The pharmacist accused of denying a woman medication that would help her recover from a miscarriage is no longer employed at Meijer.
The ACLU says in July of this summer, Rachel Peterson's OB/GYN called in a prescription to the Meijer pharmacy in Petoskey, Mich. for medication to treat a recent miscarriage.
Peterson says she meant to fill a prescription to accelerate the miscarriage and avoid infection, but says the pharmacist refused to provide the medication.
Peterson explained to Kalkman that her doctor said the fetus was not viable, but he responded that "that was just [her] word", the claim says.
"When you're at one of the lowest moments in your life, you don't expect this sort of demeaning treatment", Peterson said in a statement.
"A pharmacist may refuse to fill a prescription based upon religious beliefs". She asked whether the prescription could be transferred to another pharmacy.
Meijer says the pharmacist should have allowed someone else to fill the prescription.
Peterson said if the ACLU complaint doesn't achieve the desired results, she would be willing to file a lawsuit. She eventually drove more than three hours to her home in Ionia, where her pharmacist had a "difficult time" getting the prescription from the Petoskey Meijer, the complaint said. The organization's MI policy strategist, Merissa Kovach, said Peterson was "clearly a victim of sex discrimination", arguing that "had the customer been a man prescribed the same medication, that is also commonly used to treat ulcers, the pharmacist would have filled it".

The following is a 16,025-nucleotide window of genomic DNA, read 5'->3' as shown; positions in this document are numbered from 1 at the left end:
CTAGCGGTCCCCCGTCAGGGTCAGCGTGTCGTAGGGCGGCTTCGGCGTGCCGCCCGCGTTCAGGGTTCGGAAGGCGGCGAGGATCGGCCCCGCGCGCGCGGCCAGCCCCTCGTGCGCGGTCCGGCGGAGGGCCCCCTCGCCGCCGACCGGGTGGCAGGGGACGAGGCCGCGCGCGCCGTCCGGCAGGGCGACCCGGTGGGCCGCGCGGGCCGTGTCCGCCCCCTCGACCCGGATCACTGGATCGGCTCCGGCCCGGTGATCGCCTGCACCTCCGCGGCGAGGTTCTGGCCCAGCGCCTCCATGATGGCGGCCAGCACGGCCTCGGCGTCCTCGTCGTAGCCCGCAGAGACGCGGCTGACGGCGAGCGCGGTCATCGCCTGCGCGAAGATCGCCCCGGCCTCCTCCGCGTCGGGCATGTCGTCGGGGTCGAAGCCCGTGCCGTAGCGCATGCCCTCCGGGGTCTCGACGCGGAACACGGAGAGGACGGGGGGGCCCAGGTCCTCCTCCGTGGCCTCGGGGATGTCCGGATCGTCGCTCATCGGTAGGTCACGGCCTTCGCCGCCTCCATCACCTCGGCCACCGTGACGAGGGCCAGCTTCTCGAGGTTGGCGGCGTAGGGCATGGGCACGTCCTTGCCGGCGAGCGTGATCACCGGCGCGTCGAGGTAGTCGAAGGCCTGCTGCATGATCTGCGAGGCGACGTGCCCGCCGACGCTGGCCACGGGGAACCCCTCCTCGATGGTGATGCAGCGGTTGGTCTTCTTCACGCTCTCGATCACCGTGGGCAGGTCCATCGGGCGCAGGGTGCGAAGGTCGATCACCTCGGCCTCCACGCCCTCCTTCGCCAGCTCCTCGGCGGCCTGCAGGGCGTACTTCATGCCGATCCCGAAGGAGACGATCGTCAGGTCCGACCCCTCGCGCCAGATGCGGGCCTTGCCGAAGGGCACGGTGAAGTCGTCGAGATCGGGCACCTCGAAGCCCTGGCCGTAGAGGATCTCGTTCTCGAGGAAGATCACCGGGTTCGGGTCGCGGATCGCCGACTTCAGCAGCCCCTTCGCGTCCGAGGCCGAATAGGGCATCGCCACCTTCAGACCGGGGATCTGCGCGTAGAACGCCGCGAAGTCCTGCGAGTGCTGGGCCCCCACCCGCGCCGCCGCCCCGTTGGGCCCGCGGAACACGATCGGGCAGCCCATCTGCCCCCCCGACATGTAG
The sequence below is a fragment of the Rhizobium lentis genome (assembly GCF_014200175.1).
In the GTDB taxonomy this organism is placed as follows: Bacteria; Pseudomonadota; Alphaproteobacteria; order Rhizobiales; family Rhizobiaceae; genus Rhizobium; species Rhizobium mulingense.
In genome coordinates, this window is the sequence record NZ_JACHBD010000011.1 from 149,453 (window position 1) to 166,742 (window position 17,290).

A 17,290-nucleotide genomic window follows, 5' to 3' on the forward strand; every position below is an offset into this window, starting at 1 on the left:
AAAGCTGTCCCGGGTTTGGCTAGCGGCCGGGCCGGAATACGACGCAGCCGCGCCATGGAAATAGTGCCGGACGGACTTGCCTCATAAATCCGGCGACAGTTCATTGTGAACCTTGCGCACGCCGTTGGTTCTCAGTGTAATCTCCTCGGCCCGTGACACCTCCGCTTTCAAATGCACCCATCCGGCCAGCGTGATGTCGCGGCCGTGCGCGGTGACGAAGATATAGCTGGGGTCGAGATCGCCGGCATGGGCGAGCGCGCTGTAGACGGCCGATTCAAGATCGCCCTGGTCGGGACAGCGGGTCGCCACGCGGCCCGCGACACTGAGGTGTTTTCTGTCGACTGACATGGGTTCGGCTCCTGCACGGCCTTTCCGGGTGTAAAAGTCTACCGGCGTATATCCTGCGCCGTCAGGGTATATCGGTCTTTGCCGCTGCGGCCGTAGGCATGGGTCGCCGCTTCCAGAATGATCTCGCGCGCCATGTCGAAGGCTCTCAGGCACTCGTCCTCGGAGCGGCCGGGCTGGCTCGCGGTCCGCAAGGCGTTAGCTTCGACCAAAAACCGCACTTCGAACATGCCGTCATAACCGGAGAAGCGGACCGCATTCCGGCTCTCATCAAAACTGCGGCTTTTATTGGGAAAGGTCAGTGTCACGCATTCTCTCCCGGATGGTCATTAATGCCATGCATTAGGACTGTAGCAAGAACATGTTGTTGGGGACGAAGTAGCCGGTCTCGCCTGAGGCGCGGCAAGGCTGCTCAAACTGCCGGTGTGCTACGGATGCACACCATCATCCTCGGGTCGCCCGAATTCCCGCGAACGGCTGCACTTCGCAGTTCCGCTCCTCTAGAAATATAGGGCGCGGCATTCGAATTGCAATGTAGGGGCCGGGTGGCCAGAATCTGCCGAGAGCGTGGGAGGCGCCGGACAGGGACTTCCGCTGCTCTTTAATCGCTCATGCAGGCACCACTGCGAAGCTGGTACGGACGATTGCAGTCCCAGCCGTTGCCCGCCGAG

"He didn't believe me and said that he would still not give me the medication", Peterson said. The ACLU of MI is demanding Meijer implement a policy that ensures all pharmacy customers receive their medication without undue delay regardless of the personal beliefs of its pharmacists.
"If this is happening to me is it happening more to other people", she thought. "If no other pharmacist is available, the pharmacist must consult with the patient to arrange for the transfer of the prescription to another pharmacy that is convenient to them".
"A pharmacist who fails to follow this procedure is in violation of our process", Fecher confirmed to Fox News.
"There's no greed associated with this".
"I don't wish ill intent on anyone, but I feel that he needs to know that his actions do have repercussions and effect", the woman said. I was naïve in that sense. "Had the customer been a man prescribed the same medication, that is also commonly used to treat ulcers, the pharmacist would have filled it". "It was quite an eye-opener for both of us and for my family as well". The views expressed therein are not necessarily those of stlucianewsonline.com, its sponsors or advertisers.